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From Broomsticks to Battlefields

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From Broomsticks to Battlefields

19.95

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Henry Clay Robinett, a graduate of Delaware Military Academy, distinguished himself with valor during two Civil war battles—the defense of “Battery Robinett” during the battle of Corinth (October 3-4, 1862) and later during the siege of Vicksburg. Emerging from the war a brevet Major and reduced in rank, his troubles were just beginning when all but life and honor was lost. David Vickers, a classmate of Robinett’s at DMA, also served in the Union army and rapidly rose to the rank of Major. He was captured at the battle of the Wilderness (May 5-7, 1864) and spent most of the rest of the war as a prisoner. Like Robinett, his life’s trajectory was completely altered by his war experiences.

In From Broomsticks to Battlefields, Bill Speer, has done something interesting. He has used the lives of these two cadets to throw some light on several aspects of the American experience and society in the mid to late nineteenth century that have not been fully explored. It also provides a little more insight into the extent to which the horrors of war affect the personality and perhaps the character of participants. It reminds us that historians and psychologists have barely begun to study the question of Post-Traumatic Stress Disorder and traumatic brain injury among Civil War Veterans, which are issues we are still tackling with today’s soldiers.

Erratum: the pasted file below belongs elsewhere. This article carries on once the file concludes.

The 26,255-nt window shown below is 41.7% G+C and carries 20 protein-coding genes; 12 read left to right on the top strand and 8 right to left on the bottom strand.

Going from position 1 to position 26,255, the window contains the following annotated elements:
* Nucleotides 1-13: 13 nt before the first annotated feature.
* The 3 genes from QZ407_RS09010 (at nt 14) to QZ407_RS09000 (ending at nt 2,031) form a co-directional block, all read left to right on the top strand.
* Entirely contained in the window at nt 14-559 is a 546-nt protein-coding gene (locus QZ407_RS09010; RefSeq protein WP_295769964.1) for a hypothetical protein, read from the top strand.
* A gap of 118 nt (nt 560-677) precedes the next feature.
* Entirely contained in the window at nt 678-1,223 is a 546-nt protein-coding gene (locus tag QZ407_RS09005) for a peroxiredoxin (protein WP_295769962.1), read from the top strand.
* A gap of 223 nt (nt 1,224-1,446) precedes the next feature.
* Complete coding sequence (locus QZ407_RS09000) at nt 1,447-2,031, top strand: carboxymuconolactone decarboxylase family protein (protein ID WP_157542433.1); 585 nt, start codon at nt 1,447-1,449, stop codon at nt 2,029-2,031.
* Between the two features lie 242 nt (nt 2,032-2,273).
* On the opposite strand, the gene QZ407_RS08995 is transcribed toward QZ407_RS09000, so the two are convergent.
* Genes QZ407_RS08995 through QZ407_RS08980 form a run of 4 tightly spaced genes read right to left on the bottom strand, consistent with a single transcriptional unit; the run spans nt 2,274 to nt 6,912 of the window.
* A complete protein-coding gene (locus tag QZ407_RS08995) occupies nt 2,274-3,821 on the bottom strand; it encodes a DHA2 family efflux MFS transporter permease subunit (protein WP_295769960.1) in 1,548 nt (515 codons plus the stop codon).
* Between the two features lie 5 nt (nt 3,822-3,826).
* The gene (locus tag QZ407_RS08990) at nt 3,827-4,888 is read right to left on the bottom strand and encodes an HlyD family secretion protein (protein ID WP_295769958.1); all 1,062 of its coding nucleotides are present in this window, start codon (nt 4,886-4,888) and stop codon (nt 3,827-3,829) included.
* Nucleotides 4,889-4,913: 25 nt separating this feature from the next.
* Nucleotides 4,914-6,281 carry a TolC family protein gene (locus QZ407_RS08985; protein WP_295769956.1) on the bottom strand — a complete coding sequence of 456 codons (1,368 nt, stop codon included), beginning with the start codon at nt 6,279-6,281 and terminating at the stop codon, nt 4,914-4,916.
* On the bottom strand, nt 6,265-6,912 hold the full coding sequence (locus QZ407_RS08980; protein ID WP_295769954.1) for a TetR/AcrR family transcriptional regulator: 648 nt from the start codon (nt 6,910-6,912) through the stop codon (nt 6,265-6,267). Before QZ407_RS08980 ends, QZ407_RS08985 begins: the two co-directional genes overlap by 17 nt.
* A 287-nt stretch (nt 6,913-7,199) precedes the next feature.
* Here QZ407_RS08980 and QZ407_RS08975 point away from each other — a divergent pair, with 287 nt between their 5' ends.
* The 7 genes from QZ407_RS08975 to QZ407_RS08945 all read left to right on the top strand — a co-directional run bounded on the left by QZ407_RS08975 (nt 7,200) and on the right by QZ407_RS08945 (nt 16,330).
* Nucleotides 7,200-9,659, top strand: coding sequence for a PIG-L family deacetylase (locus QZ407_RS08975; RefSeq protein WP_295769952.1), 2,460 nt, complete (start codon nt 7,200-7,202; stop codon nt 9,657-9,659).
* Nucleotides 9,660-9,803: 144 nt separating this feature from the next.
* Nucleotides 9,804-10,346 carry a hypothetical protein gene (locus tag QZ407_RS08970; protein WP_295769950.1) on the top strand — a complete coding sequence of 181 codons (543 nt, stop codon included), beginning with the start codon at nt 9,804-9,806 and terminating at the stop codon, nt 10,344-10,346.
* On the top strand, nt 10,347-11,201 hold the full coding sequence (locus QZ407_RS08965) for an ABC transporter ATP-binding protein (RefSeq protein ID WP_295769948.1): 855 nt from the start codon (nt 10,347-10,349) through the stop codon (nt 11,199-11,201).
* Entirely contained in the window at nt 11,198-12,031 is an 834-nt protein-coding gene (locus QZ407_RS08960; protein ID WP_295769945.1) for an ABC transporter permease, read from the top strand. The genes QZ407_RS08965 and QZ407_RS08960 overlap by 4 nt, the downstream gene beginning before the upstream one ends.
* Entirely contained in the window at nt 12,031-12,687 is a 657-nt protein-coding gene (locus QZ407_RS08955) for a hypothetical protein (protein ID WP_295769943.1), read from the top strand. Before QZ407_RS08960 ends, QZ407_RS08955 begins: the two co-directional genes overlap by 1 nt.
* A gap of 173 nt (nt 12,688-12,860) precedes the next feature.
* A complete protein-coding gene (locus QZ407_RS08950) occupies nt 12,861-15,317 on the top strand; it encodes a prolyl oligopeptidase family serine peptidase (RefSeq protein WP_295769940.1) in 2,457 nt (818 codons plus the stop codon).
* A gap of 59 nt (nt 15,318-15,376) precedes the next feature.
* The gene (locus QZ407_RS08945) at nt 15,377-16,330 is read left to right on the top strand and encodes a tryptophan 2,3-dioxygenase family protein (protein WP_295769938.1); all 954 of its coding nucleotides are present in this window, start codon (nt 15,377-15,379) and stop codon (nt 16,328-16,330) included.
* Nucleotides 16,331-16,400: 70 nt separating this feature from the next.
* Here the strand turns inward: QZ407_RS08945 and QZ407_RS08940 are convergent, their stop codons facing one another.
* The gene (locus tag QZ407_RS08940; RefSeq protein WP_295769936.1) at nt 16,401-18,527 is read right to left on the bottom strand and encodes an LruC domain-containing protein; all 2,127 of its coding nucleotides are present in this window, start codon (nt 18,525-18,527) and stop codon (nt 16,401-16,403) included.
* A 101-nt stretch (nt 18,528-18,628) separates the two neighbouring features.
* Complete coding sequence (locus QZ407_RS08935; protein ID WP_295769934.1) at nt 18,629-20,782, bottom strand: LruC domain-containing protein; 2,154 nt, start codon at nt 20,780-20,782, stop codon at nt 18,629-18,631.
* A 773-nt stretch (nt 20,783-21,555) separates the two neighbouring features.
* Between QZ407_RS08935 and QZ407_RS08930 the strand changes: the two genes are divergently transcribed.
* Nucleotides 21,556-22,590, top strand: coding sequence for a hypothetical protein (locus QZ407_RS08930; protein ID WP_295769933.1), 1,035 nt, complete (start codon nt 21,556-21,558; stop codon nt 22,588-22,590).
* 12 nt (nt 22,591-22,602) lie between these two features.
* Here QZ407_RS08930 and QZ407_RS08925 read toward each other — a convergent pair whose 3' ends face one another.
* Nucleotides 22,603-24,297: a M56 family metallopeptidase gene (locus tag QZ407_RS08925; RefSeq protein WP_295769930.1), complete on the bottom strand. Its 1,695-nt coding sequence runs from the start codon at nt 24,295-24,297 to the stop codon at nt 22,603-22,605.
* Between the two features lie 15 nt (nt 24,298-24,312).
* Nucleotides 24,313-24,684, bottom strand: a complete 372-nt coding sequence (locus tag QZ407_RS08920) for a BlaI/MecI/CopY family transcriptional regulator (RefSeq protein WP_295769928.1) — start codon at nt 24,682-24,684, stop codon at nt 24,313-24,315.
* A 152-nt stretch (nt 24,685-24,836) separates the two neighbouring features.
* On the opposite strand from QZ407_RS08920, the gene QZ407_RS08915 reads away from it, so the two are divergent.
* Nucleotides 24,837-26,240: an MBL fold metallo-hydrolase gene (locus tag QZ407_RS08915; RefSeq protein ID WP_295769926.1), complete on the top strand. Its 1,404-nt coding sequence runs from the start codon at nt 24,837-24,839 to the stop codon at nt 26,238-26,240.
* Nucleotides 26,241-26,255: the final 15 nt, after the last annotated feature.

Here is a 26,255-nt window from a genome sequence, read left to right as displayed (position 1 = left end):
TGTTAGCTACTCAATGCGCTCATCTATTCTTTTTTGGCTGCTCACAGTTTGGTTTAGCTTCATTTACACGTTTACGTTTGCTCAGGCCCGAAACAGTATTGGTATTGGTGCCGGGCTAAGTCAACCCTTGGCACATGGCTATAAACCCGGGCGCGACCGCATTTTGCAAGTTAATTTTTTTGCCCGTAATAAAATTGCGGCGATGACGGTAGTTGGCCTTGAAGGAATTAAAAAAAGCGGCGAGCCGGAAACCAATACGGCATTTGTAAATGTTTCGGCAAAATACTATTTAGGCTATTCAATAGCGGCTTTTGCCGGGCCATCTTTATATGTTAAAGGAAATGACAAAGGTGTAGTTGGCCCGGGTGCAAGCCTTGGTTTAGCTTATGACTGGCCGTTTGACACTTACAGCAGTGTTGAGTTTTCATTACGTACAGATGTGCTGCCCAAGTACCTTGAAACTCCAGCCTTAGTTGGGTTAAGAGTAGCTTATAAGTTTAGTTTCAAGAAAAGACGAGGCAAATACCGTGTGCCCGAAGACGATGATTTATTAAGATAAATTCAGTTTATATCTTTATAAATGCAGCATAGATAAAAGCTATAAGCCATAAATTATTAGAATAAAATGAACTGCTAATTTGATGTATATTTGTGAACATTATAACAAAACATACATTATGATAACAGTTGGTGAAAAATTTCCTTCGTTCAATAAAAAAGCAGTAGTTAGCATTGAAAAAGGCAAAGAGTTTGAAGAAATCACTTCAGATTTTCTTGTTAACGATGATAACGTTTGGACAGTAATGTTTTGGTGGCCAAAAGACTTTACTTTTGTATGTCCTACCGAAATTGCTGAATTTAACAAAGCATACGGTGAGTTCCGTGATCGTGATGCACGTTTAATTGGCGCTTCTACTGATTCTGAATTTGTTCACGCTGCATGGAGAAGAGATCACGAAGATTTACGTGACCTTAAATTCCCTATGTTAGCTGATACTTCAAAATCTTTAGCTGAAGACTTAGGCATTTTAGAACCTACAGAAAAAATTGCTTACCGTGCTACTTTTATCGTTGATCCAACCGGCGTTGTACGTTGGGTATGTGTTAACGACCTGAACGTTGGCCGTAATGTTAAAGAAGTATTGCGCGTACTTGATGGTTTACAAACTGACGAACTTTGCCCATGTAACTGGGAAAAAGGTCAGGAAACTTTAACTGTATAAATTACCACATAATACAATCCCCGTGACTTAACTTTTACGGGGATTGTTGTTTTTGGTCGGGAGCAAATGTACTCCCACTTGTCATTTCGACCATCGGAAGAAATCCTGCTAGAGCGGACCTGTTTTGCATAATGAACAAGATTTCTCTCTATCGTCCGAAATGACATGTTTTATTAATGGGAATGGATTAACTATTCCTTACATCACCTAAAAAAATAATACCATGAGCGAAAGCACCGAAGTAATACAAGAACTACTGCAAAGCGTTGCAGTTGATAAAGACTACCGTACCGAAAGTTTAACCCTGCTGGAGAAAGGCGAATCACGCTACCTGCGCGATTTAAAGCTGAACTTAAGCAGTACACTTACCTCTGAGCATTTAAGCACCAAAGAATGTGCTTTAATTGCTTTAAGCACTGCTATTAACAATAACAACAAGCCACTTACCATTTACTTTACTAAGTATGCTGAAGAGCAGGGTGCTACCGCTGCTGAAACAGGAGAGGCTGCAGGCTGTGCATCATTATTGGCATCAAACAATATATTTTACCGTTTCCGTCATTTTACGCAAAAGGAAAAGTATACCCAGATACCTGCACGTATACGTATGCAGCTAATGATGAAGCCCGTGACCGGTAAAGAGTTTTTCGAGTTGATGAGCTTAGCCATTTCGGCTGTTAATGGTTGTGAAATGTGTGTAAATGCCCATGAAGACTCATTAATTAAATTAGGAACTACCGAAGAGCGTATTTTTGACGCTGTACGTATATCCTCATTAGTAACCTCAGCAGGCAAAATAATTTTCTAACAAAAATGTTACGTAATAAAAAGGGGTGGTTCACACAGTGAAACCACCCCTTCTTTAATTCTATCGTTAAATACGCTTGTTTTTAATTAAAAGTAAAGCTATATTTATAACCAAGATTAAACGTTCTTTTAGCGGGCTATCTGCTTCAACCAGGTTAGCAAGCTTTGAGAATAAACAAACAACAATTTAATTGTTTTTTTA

Paperback | ISBN: 978-1-944193-24-9 | 282 Pages
BIOGRAPHY & AUTOBIOGRAPHY / Military
HISTORY / Military / United States / Civil War